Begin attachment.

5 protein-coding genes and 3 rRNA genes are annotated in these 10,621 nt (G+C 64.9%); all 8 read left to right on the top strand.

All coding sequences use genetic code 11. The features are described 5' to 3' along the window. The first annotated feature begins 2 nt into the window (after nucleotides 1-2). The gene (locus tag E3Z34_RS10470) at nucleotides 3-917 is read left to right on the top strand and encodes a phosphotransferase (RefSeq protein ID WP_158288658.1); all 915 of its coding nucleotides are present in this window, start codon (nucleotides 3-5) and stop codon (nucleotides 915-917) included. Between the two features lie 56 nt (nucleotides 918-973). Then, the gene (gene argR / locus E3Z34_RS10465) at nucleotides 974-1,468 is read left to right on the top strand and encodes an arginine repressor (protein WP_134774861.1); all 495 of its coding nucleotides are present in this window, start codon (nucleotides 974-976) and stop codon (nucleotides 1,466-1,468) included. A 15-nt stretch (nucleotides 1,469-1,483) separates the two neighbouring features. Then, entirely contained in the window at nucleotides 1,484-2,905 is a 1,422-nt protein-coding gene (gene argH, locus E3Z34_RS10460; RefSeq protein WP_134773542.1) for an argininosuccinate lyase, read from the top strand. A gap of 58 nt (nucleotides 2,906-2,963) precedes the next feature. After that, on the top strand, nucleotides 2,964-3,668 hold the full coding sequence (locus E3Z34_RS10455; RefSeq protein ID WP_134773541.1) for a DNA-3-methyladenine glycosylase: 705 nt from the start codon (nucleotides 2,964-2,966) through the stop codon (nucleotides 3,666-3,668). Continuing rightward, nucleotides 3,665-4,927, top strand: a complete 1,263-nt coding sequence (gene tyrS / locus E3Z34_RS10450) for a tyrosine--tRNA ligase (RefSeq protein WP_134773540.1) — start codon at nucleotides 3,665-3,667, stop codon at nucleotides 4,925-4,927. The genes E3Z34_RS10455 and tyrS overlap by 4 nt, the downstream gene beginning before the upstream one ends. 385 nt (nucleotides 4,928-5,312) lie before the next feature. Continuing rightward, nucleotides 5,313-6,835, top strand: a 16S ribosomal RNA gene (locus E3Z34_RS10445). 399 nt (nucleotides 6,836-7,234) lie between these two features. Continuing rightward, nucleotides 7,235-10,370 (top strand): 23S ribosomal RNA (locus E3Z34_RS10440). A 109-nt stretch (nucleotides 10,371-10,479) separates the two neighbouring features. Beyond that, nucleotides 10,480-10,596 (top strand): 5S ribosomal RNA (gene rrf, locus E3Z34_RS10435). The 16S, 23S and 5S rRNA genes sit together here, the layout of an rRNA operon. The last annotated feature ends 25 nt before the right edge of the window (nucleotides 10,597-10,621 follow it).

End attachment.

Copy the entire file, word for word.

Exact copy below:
5 protein-coding genes and 3 rRNA genes are annotated in these 10,621 nt (G+C 64.9%); all 8 read left to right on the top strand.

All coding sequences use genetic code 11. The features are described 5' to 3' along the window. The first annotated feature begins 2 nt into the window (after nucleotides 1-2). The gene (locus tag E3Z34_RS10470) at nucleotides 3-917 is read left to right on the top strand and encodes a phosphotransferase (RefSeq protein ID WP_158288658.1); all 915 of its coding nucleotides are present in this window, start codon (nucleotides 3-5) and stop codon (nucleotides 915-917) included. Between the two features lie 56 nt (nucleotides 918-973). Then, the gene (gene argR / locus E3Z34_RS10465) at nucleotides 974-1,468 is read left to right on the top strand and encodes an arginine repressor (protein WP_134774861.1); all 495 of its coding nucleotides are present in this window, start codon (nucleotides 974-976) and stop codon (nucleotides 1,466-1,468) included. A 15-nt stretch (nucleotides 1,469-1,483) separates the two neighbouring features. Then, entirely contained in the window at nucleotides 1,484-2,905 is a 1,422-nt protein-coding gene (gene argH, locus E3Z34_RS10460; RefSeq protein WP_134773542.1) for an argininosuccinate lyase, read from the top strand. A gap of 58 nt (nucleotides 2,906-2,963) precedes the next feature. After that, on the top strand, nucleotides 2,964-3,668 hold the full coding sequence (locus E3Z34_RS10455; RefSeq protein ID WP_134773541.1) for a DNA-3-methyladenine glycosylase: 705 nt from the start codon (nucleotides 2,964-2,966) through the stop codon (nucleotides 3,666-3,668). Continuing rightward, nucleotides 3,665-4,927, top strand: a complete 1,263-nt coding sequence (gene tyrS / locus E3Z34_RS10450) for a tyrosine--tRNA ligase (RefSeq protein WP_134773540.1) — start codon at nucleotides 3,665-3,667, stop codon at nucleotides 4,925-4,927. The genes E3Z34_RS10455 and tyrS overlap by 4 nt, the downstream gene beginning before the upstream one ends. 385 nt (nucleotides 4,928-5,312) lie before the next feature. Continuing rightward, nucleotides 5,313-6,835, top strand: a 16S ribosomal RNA gene (locus E3Z34_RS10445). 399 nt (nucleotides 6,836-7,234) lie between these two features. Continuing rightward, nucleotides 7,235-10,370 (top strand): 23S ribosomal RNA (locus E3Z34_RS10440). A 109-nt stretch (nucleotides 10,371-10,479) separates the two neighbouring features. Beyond that, nucleotides 10,480-10,596 (top strand): 5S ribosomal RNA (gene rrf, locus E3Z34_RS10435). The 16S, 23S and 5S rRNA genes sit together here, the layout of an rRNA operon. The last annotated feature ends 25 nt before the right edge of the window (nucleotides 10,597-10,621 follow it).